Dallas, TX – Day-to-day changes in how long your teen sleeps at night might be affecting how much they eat, according to new research presented at the American Heart Association EPI/Lifestyle 2015 meeting.
Penn State researchers looked at data on 342 teenagers and analyzed their sleeping habits. On average, they slept about seven hours nightly. But when the amount of time teens slept varied by an hour – whether it was less sleep or more.
Dallas, TX – Good news, bad news: The amount of trans fats we eat has declined over the last 30 years, but we’re still consuming more than recommended.
In a study reported in the Journal of the American Heart Association, researchers reviewed results from a series of six surveys as part of the Minnesota Heart Survey in 1980-2009.
American Heart Association says restricting Calories may improve Sleep Apnea, Blood Pressure in Obese People
San Francisco, CA – Restricting calories may improve obstructive sleep apnea and reduce high blood pressure in obese adults, according to a study presented at the American Heart Association’s High Blood Pressure Research Scientific Sessions 2014.
People with sleep apnea may experience pauses in breathing five to 30 times per hour or more while sleeping. It prevents restful sleep and is associated with high blood pressure, arrhythmia (abnormal heart rhythm), stroke and heart failure.
Dallas, TX – Eating more fruits and vegetables may reduce the risk of stroke worldwide, according to new research in the American Heart Association’s journal Stroke.
Researchers conducted a meta-analysis of 20 studies published over the last 19 years to assess the effects of fruit and vegetable consumption on risk of stroke globally. The combined studies involved 760,629 men and women who had 16,981 strokes.
Clarksville, TN – What is in the food we eat? Are fruits and vegetables important? Can everyday activities burn calories?
Families, children and school groups can find the answers to these questions by exploring nutrition and fitness in Eat Well, Play Well at the Customs House Museum.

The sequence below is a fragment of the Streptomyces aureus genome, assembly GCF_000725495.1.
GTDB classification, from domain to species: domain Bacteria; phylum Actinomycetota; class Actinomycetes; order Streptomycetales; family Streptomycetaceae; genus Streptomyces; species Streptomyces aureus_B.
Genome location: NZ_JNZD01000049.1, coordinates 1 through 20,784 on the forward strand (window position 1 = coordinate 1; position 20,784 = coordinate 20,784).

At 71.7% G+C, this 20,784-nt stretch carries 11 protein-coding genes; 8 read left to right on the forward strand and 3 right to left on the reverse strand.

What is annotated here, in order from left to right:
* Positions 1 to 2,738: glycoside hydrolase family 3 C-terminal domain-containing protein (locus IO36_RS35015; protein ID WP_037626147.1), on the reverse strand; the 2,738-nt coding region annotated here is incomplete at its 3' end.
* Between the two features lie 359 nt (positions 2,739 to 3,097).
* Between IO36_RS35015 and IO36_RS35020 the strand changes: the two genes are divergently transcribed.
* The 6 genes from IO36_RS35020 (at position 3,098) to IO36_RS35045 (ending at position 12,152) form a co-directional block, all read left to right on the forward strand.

Tennessee Department of Health Shares Healthy Holiday Cooking, Eating Tips
Nashville, TN – If your Thanksgiving plans include lifting weights for 10 hours or going for a seven-hour run after dinner, enjoy your meal without worries. That’s how much activity it takes to burn the 4,000 calories many will consume as they work their way through turkey with all the trimmings.
But if you plan to linger around the table and take a nap or spend time on the sofa after eating, your future might hold glucose meters and insulin injections, both part of life for Tennessee’s growing number of individuals with diabetes. While blood sugar testing and shots may not seem too difficult to handle, blindness, kidney failure and loss of limbs are the serious consequences for some who develop diabetes. «Read the rest of this article»
Nashville, TN – Between the first and last days of a college freshman’s first year at school, something happens to many students’ waistlines. They get bigger. The phenomenon is commonly known as the “Freshman 15,” referring to pounds gained quickly by some young men and women.
While the oft-cited 15-pounds gain may be part legend and part fact, it’s true many students no longer fit into their skinny jeans at the start of their sophomore year. Natural growth is the culprit for some; poor diets and a lack of exercise are the causes for many others. «Read the rest of this article»
Seven easy fixes to help you eat better and achieve your nutrition goals
Yonkers, NY – Women find many excuses not to eat healthy and many feel bad about it, but according to a new national poll in the June 2012 issue of ShopSmart magazine, from the publisher of Consumer Reports, the cost of healthful foods is the top deterrent that keeps 57 percent of women from doing so.
The report also highlights common healthy-eating obstacles and ways to overcome them, and, outlines seven little tricks that can help you eat better. «Read the rest of this article»
American Heart Association reports Overweight, Obese Adults use electronic device to stick to diet, exercise
Overweight and obese adults using an electronic device that provided daily messages did better at staying on diet and exercise programs.
San Diego, CA – Overweight and obese adults who used an electronic diary program on a personal digital assistant did better at staying on diet and physical activity programs, researchers reported at the American Heart Association’s Epidemiology and Prevention/Nutrition, Physical Activity and Metabolism 2012 Scientific Sessions.
People using the device, which provided tailored dietary and exercise feedback messages, were more successful in adhering to five treatment factors for weight loss. «Read the rest of this article»
Chronic lack of sleep may contribute to obesity.
San Diego, CA – If you don’t get enough sleep, you may also eat too much — and thus be more likely to become obese.
That is the findings of researchers who presented their study at the American Heart Association’s Epidemiology and Prevention/Nutrition, Physical Activity and Metabolism 2012 Scientific Sessions. «Read the rest of this article»
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